• Less than 1% of children who are sexually abused are abducted and assaulted by strangers. Although very real, and it happened to me, the “Stranger Danger” risk of a child being abducted and sexually assaulted by a stranger is very low.
  • While “Stranger Danger” abductions and sexual assault are rare, the risk is very high. Odds are 50-50 if a child is abducted and sexually assaulted by a stranger, and the abduction lasts over 3 hours, the child will be murdered.
  • While we teach our kids to be aware of strangers, the facts show that over 90% of sexual assaults perpetrated against children are committed by someone known to the child.  Since that’s the case, the risk you face may not be from the stranger at the park, but from the very person you allow to take your child to the park.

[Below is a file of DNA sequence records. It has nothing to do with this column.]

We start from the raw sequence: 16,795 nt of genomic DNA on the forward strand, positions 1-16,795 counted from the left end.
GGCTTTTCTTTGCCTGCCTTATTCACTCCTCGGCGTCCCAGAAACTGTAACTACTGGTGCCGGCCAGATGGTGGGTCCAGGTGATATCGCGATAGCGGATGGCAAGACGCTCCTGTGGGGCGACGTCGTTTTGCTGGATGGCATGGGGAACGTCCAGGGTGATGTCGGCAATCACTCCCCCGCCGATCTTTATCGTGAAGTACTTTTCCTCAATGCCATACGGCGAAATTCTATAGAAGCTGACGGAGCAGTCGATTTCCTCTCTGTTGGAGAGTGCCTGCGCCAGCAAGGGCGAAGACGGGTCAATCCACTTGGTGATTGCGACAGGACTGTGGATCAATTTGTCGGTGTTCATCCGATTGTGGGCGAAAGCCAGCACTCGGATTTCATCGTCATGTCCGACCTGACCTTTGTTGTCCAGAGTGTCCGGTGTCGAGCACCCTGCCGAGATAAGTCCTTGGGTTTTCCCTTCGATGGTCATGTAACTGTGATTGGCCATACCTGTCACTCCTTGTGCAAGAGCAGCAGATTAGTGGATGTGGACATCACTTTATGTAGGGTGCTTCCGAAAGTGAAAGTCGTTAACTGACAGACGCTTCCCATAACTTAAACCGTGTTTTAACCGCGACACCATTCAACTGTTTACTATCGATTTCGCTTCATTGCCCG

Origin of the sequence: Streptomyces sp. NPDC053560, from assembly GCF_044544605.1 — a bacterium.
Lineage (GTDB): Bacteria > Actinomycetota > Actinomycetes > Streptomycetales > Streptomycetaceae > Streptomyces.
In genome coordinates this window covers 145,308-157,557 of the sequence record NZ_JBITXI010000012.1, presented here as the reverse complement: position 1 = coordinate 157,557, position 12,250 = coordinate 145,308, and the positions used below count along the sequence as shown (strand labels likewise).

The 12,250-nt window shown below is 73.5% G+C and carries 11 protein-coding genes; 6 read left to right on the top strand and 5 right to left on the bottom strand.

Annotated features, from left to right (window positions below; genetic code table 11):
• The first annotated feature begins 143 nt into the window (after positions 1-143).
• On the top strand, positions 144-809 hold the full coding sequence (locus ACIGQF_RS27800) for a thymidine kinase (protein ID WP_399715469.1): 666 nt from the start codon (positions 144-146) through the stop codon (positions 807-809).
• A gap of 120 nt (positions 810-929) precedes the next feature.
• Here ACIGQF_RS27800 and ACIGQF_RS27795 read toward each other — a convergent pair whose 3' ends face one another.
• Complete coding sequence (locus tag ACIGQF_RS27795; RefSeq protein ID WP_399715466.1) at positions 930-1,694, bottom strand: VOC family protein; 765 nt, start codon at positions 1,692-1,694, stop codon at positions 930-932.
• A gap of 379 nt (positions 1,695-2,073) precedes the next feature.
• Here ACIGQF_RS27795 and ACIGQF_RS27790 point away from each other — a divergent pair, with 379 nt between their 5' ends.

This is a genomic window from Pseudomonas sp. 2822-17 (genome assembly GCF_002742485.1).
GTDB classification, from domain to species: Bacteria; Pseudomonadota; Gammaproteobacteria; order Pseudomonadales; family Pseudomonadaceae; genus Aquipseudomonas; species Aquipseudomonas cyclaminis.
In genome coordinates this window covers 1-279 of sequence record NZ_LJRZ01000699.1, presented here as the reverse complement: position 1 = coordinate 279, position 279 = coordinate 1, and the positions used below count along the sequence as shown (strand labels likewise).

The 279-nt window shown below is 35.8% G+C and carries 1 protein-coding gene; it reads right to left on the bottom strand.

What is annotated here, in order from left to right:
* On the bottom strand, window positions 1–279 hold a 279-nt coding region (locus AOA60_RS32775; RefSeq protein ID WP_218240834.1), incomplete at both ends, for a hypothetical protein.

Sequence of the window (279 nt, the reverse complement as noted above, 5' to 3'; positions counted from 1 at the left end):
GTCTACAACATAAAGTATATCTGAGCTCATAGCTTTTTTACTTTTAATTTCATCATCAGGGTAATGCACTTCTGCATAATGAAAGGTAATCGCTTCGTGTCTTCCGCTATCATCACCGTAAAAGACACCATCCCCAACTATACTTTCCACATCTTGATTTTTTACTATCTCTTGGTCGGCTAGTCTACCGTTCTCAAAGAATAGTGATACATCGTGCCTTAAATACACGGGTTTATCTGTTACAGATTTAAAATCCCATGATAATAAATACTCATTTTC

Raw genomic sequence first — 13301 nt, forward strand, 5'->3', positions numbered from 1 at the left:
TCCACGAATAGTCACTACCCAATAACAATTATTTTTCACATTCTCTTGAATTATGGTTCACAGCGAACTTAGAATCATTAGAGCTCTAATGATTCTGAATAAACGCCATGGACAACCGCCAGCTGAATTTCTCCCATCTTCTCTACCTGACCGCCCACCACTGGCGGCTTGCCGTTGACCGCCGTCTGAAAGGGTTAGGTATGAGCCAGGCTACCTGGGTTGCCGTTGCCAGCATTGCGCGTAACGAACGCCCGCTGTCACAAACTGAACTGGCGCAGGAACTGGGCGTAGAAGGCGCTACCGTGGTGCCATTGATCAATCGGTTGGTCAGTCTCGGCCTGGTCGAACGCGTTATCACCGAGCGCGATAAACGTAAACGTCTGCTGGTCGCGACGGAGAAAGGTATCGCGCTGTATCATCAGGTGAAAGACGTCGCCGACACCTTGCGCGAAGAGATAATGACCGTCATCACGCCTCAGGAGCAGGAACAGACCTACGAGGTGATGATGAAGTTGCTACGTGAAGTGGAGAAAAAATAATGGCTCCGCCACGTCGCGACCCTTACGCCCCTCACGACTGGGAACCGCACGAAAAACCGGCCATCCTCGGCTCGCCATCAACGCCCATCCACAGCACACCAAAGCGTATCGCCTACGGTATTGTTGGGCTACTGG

Step 2.       Know the Signs

There are physical, emotional and behavioral signs that could indicate sexual abuse.

  • Physical signs include bruises, swelling, pain, rashes, cuts, bed wetting, self-mutilation, excessive weight gain or excessive weight loss.
  • Emotional signs manifest themselves when a normally happy, healthy, social child suddenly becomes withdrawn, sullen, sad or depressed. Or when a child experiences recurring nightmares, is unable or unwilling to sleep or experiences and discusses thoughts of suicide.
  • Behavioral signs can be seen when a child becomes excessively combative or exceptionally defiant. Some children no longer want to do things they liked to do or no longer want to be with people they liked to spend time with in the past. Behavioral signs can also appear in the form of age inappropriate sexual behavior, drug and alcohol abuse and suicide attempts.
  • Be aware that sometimes there are no signs at all.
  • While the presence of some of these physical, emotional or behavioral signs may be associated with, or dismissed as “adolescence,” we should be aware they are well known, documented warning signs of sexual abuse.

Step 3.       Know What to Do

  • Since over 90% of sex crimes committed against children are committed by either family members or someone known to the child, we should minimize the amount of alone time any child spends in one-on-one situations with an adult.